A Victorian-Era Train Station Waiting Room Will Be Transformed Into An Immersive Art Installation

An exciting new sculptural exhibition is set to take over a disused waiting room at Peckham Rye Station. Well, colour us intrigued! Acclaimed artist Sarah Sze is already renowned for her installations and sculptures. Her works are fragile and intricate, and often impressively grand. Now she’s set her sights on the Victorian-era Old Waiting Room, which sits in a vaulted space above the main ticket office and has been shut for fifty years. There, she’ll create a new train station art installation that will continue her Timekeepers series of large-scale sculptures.

Difficult though it may be for us North-of-the-river-ers to believer, Peckham Rye station was once one of the largest railways stations in England’s rail network. Reflecting that, an impressively vast waiting room was built to accommodate travellers. Over the years the Old Waiting Room was repurposed as a billiards hall, before closing in the 1970s.

It has laid dormant and inaccessible to the public since. However, recent restoration works to the station have extended to the Old Waiting Room, resulting in its impending reopening and repurposing for exhibition.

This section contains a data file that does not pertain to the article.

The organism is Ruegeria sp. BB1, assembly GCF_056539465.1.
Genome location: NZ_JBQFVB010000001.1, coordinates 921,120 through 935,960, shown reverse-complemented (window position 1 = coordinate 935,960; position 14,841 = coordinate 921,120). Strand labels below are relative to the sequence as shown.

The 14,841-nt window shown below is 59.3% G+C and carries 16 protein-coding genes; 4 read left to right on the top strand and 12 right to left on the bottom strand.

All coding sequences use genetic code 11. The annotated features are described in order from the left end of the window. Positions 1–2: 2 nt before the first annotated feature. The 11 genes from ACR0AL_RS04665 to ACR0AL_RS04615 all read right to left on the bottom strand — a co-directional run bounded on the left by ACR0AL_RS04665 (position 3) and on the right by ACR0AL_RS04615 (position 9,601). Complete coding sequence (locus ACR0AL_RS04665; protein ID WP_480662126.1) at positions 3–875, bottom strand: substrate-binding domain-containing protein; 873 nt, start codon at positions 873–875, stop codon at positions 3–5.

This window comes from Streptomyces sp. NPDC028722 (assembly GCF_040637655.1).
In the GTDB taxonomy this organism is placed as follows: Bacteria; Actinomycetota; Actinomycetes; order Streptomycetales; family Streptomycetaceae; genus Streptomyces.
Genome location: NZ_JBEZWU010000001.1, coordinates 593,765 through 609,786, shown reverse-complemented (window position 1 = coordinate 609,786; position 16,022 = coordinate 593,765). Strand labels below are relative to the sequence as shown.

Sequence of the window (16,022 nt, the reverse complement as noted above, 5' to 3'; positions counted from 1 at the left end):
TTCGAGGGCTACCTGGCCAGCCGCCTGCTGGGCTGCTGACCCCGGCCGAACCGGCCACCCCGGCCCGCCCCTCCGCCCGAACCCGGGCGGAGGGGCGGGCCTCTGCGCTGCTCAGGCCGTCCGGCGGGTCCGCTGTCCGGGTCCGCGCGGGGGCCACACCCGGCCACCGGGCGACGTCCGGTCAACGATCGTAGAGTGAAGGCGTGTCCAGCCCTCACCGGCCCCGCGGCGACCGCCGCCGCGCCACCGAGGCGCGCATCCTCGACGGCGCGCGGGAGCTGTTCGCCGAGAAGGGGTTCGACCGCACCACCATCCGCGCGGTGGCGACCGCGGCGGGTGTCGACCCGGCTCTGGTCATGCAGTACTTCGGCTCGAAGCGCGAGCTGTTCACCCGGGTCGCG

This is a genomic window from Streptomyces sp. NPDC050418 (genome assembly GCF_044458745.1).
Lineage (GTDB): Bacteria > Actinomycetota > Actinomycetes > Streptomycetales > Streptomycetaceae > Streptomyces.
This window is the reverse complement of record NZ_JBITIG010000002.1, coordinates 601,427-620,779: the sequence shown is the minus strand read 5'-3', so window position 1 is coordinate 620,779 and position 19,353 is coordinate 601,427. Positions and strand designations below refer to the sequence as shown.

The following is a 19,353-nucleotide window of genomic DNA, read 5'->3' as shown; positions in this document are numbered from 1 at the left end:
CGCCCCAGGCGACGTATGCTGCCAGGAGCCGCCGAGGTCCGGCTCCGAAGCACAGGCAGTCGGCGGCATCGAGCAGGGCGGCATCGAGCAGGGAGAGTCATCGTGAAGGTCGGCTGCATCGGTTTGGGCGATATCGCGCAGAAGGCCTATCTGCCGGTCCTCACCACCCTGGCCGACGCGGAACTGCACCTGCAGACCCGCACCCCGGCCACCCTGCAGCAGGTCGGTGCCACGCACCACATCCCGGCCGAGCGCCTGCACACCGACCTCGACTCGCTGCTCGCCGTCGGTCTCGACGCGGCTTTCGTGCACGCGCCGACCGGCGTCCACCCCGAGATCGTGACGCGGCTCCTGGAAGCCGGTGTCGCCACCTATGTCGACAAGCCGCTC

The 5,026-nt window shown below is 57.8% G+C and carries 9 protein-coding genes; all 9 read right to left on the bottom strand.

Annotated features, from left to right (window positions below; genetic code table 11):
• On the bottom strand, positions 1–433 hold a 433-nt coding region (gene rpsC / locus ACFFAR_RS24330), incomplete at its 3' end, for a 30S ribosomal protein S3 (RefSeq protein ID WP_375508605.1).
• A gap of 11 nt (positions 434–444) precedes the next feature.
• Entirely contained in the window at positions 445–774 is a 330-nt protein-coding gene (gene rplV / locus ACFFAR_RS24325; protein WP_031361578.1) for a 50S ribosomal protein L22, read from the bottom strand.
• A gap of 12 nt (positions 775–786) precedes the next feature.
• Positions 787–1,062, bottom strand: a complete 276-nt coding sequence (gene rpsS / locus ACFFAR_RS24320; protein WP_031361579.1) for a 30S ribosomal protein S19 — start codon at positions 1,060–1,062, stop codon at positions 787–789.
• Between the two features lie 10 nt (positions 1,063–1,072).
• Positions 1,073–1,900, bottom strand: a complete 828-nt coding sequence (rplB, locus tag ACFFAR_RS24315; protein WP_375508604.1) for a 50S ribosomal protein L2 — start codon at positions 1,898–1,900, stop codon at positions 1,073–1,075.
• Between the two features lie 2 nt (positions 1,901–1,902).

the shabby interior of the pekham rye Old Waiting Room, showing a room mid-renovation following the floors being restored
Credit: Benedict O’Looney Architects

Sarah Sze

Sze originally studied as an architect before taking up painting. The two disciplines quickly entwined, as she moved on to creating large-scale sculptural artwork. Her work immerses visitors in fragile structures that are complemented by found objects and video footage. Author Zadie Smith has described Sze’s work as being like an exploded iPhone, taken apart and expanded into 3D space.

A distant shot of a web of images and displays and lights clustered in the centre of a room
Sarah Sze. Twice Twilight, exhibition Night into Day, Fondation Cartier pour l’art contemporain, Paris, 2020. Photo © Luc Boegly

Sze’s sculptures have found permanent homes in La Guardia Airport, New York’s Second Avenue Subway Station, and MIT. Other installations by Sze have been exhibited around the world. This includes venues ranging from the Musée d’art contemporain de Montréal to the Copenhagen Contemporary, in Denmark, the Fondation Cartier, in Paris, and beyond.

Said Sarah Sze:

“I’ve always been interested in certain times throughout history where our relationship to the way we experience time and space in the world speeds up radically. The invention of the aeroplane, the invention of the train, you see really interesting work coming out of that time, in film, visual arts and writing. We are in the middle of an extreme hurricane where we are learning to speak through images at an exponential pace.”

How to see the train station art installation

The immersive installation will take over the Old Waiting Room, Peckham Rye Station. It will open to the public from May 19-September 17. Entry will be free, and the artwork will be open from Wednesday to Sunday. Between Wednesday and Saturday the opening hours will be 12-8pm, while on Sundays it will be open from 11am-5pm.

Find the Old Waiting Room at Peckham Rye Station, SE15 4RX.